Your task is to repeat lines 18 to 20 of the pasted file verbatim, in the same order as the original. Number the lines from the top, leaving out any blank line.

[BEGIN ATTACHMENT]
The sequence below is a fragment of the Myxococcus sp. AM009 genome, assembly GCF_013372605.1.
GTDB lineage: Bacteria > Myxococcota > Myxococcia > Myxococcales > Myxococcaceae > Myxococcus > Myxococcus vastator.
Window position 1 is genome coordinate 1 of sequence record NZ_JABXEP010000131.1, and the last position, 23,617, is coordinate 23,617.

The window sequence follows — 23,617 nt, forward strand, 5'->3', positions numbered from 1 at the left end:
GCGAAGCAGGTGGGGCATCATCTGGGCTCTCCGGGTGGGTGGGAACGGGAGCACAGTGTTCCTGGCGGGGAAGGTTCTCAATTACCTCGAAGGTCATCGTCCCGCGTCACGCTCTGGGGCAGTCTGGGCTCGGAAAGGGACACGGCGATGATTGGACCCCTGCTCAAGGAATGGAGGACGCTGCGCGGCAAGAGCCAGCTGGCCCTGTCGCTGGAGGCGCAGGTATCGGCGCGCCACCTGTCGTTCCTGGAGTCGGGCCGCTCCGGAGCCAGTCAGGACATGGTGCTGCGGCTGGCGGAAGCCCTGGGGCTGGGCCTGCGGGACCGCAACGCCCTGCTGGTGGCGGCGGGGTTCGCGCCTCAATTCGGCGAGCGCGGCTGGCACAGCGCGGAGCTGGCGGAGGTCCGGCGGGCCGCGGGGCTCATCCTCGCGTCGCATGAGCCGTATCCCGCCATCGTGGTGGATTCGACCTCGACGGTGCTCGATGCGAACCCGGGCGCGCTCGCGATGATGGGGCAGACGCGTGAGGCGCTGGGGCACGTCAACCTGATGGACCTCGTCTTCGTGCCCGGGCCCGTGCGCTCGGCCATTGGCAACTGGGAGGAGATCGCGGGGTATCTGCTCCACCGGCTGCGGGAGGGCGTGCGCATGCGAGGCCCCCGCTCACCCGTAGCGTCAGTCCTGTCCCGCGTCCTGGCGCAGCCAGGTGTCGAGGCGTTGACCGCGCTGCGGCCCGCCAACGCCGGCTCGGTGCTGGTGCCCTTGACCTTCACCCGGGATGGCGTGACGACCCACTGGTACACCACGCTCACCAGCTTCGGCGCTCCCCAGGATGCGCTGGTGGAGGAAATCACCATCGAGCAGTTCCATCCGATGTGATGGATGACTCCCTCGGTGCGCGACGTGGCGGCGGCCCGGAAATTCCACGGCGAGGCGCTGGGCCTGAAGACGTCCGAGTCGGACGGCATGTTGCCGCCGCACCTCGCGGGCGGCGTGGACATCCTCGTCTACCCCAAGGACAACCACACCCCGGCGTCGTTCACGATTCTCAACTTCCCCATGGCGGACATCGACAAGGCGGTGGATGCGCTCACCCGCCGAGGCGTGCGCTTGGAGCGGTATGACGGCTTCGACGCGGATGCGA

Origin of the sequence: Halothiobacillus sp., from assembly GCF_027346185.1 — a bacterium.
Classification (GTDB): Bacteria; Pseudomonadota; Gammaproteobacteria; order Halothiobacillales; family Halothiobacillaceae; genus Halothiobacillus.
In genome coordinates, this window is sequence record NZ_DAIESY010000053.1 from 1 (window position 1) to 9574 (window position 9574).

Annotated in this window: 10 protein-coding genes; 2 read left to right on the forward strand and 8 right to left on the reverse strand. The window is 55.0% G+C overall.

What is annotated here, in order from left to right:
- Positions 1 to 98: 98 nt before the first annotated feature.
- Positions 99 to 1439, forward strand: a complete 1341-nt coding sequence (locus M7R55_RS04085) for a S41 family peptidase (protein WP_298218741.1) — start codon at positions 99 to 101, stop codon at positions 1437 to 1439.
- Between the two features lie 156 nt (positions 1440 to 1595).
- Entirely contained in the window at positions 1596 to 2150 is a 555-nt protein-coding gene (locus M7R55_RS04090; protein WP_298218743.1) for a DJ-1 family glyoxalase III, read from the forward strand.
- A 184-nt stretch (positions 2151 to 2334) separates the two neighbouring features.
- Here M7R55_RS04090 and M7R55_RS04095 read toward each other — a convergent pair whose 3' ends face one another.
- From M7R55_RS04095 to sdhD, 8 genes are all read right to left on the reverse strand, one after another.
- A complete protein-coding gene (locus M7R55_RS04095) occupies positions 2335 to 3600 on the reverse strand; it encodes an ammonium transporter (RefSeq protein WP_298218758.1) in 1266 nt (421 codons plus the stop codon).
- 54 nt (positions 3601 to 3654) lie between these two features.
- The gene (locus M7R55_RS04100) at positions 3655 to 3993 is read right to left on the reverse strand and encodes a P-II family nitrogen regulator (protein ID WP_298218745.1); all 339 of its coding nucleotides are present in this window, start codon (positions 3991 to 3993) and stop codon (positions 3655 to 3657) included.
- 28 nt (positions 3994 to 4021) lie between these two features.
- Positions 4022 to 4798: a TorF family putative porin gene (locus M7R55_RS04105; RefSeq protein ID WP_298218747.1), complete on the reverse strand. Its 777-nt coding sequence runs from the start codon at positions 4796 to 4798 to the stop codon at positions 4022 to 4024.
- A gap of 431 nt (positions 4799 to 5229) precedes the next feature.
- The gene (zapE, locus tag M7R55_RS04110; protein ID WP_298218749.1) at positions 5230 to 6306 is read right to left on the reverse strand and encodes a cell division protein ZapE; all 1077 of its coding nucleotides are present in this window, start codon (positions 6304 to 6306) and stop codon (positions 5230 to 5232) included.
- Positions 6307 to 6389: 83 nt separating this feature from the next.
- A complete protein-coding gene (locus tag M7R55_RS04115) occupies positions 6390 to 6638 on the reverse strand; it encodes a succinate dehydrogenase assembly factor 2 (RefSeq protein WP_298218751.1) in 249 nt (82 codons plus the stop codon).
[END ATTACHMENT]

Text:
- A complete protein-coding gene (locus M7R55_RS04095) occupies positions 2335 to 3600 on the reverse strand; it encodes an ammonium transporter (RefSeq protein WP_298218758.1) in 1266 nt (421 codons plus the stop codon).
- 54 nt (positions 3601 to 3654) lie between these two features.
- The gene (locus M7R55_RS04100) at positions 3655 to 3993 is read right to left on the reverse strand and encodes a P-II family nitrogen regulator (protein ID WP_298218745.1); all 339 of its coding nucleotides are present in this window, start codon (positions 3991 to 3993) and stop codon (positions 3655 to 3657) included.